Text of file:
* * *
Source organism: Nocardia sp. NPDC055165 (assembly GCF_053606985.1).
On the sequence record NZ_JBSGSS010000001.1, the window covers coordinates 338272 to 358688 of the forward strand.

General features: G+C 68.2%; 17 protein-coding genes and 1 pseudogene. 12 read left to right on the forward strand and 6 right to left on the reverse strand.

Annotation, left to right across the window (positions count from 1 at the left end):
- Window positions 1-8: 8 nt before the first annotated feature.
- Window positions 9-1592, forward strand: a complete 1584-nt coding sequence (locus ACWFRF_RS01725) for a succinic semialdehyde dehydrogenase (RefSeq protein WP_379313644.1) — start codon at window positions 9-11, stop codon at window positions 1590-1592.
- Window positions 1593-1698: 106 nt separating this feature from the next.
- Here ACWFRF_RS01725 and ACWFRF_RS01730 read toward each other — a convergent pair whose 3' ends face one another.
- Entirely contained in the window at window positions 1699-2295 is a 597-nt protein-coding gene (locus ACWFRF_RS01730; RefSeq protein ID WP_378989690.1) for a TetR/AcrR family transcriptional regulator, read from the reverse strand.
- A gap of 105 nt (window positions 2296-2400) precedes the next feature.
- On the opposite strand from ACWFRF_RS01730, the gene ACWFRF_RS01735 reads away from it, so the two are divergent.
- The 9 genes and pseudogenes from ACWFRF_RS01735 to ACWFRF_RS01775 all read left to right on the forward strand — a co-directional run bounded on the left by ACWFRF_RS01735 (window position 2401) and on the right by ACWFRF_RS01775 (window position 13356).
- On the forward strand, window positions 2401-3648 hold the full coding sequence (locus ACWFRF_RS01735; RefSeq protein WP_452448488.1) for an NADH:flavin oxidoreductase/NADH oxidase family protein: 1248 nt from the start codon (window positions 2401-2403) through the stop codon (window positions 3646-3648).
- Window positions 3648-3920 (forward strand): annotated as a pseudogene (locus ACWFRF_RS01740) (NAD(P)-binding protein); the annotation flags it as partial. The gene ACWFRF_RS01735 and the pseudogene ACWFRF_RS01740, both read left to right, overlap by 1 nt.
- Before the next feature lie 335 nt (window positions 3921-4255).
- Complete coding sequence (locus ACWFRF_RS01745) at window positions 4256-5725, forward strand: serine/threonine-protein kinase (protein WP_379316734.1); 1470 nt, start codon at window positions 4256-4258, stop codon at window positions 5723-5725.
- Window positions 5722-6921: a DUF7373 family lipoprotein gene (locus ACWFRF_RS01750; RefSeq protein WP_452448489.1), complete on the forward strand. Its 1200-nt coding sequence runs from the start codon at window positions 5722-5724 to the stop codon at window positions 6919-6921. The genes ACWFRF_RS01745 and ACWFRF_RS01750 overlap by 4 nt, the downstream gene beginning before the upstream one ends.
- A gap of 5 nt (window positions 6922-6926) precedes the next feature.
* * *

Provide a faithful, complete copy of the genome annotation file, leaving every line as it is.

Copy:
Source organism: Nocardia sp. NPDC055165 (assembly GCF_053606985.1).
On the sequence record NZ_JBSGSS010000001.1, the window covers coordinates 338272 to 358688 of the forward strand.

General features: G+C 68.2%; 17 protein-coding genes and 1 pseudogene. 12 read left to right on the forward strand and 6 right to left on the reverse strand.

Annotation, left to right across the window (positions count from 1 at the left end):
- Window positions 1-8: 8 nt before the first annotated feature.
- Window positions 9-1592, forward strand: a complete 1584-nt coding sequence (locus ACWFRF_RS01725) for a succinic semialdehyde dehydrogenase (RefSeq protein WP_379313644.1) — start codon at window positions 9-11, stop codon at window positions 1590-1592.
- Window positions 1593-1698: 106 nt separating this feature from the next.
- Here ACWFRF_RS01725 and ACWFRF_RS01730 read toward each other — a convergent pair whose 3' ends face one another.
- Entirely contained in the window at window positions 1699-2295 is a 597-nt protein-coding gene (locus ACWFRF_RS01730; RefSeq protein ID WP_378989690.1) for a TetR/AcrR family transcriptional regulator, read from the reverse strand.
- A gap of 105 nt (window positions 2296-2400) precedes the next feature.
- On the opposite strand from ACWFRF_RS01730, the gene ACWFRF_RS01735 reads away from it, so the two are divergent.
- The 9 genes and pseudogenes from ACWFRF_RS01735 to ACWFRF_RS01775 all read left to right on the forward strand — a co-directional run bounded on the left by ACWFRF_RS01735 (window position 2401) and on the right by ACWFRF_RS01775 (window position 13356).
- On the forward strand, window positions 2401-3648 hold the full coding sequence (locus ACWFRF_RS01735; RefSeq protein WP_452448488.1) for an NADH:flavin oxidoreductase/NADH oxidase family protein: 1248 nt from the start codon (window positions 2401-2403) through the stop codon (window positions 3646-3648).
- Window positions 3648-3920 (forward strand): annotated as a pseudogene (locus ACWFRF_RS01740) (NAD(P)-binding protein); the annotation flags it as partial. The gene ACWFRF_RS01735 and the pseudogene ACWFRF_RS01740, both read left to right, overlap by 1 nt.
- Before the next feature lie 335 nt (window positions 3921-4255).
- Complete coding sequence (locus ACWFRF_RS01745) at window positions 4256-5725, forward strand: serine/threonine-protein kinase (protein WP_379316734.1); 1470 nt, start codon at window positions 4256-4258, stop codon at window positions 5723-5725.
- Window positions 5722-6921: a DUF7373 family lipoprotein gene (locus ACWFRF_RS01750; RefSeq protein WP_452448489.1), complete on the forward strand. Its 1200-nt coding sequence runs from the start codon at window positions 5722-5724 to the stop codon at window positions 6919-6921. The genes ACWFRF_RS01745 and ACWFRF_RS01750 overlap by 4 nt, the downstream gene beginning before the upstream one ends.
- A gap of 5 nt (window positions 6922-6926) precedes the next feature.